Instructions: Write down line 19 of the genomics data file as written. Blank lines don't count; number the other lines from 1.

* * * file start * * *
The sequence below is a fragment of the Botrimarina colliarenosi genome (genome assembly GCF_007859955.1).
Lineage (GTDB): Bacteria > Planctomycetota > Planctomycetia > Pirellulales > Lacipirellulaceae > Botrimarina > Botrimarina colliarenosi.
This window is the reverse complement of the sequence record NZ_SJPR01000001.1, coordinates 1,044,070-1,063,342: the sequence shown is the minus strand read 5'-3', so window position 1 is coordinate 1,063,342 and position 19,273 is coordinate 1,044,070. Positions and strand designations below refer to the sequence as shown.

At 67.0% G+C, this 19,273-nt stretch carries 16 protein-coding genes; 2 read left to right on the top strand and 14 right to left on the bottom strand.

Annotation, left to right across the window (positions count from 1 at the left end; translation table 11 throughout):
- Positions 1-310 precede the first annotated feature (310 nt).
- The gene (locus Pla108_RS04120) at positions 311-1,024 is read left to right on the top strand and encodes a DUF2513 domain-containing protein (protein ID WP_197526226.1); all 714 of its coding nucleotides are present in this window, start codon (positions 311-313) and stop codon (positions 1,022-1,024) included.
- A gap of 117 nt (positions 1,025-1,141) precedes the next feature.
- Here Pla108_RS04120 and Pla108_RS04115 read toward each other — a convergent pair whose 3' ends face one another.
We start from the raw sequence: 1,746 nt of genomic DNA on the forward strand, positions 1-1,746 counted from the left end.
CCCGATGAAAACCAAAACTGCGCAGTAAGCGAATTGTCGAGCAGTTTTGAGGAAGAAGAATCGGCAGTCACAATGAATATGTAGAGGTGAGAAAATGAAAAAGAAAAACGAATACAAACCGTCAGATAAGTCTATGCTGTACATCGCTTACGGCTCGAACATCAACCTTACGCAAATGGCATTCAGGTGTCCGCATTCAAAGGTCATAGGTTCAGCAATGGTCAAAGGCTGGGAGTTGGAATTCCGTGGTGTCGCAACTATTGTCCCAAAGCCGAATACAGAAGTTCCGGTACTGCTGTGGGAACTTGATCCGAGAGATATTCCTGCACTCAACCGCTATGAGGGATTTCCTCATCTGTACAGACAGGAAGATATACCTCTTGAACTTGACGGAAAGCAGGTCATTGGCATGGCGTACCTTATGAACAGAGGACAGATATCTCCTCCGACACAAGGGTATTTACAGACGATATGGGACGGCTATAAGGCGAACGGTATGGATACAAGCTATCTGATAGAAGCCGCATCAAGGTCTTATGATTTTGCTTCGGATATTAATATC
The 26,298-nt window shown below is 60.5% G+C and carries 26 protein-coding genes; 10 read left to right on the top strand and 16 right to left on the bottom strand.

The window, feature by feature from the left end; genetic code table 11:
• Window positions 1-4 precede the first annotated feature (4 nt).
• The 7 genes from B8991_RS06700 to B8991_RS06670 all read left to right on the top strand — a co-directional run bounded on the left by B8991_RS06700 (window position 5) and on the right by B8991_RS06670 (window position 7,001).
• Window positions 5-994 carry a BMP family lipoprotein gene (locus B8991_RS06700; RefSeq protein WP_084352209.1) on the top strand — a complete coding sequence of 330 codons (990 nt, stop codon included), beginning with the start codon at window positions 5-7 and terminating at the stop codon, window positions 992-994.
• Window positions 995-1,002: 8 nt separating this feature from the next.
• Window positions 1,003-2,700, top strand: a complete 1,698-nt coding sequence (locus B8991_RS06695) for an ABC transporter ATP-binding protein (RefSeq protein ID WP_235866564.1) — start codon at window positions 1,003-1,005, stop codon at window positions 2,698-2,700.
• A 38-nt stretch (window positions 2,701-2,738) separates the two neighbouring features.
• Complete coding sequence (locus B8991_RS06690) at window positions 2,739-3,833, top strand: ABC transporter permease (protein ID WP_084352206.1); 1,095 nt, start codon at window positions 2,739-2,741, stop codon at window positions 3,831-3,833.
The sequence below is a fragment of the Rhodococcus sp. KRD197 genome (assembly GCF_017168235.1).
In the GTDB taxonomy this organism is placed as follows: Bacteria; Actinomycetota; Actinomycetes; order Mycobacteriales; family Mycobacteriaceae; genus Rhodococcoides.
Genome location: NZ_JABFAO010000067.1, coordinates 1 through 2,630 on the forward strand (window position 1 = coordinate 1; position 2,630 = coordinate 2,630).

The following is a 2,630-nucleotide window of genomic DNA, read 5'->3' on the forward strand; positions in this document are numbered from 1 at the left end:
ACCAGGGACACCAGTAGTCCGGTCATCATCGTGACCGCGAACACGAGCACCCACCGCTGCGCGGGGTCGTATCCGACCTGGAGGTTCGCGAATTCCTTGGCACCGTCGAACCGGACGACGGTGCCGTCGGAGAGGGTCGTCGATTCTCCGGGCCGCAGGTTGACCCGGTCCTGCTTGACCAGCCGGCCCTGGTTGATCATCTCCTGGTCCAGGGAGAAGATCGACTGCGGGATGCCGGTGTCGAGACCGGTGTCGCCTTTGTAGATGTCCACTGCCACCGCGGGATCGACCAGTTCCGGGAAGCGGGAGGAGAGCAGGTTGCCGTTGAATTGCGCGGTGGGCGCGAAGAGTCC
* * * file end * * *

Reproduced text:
• A 38-nt stretch (window positions 2,701-2,738) separates the two neighbouring features.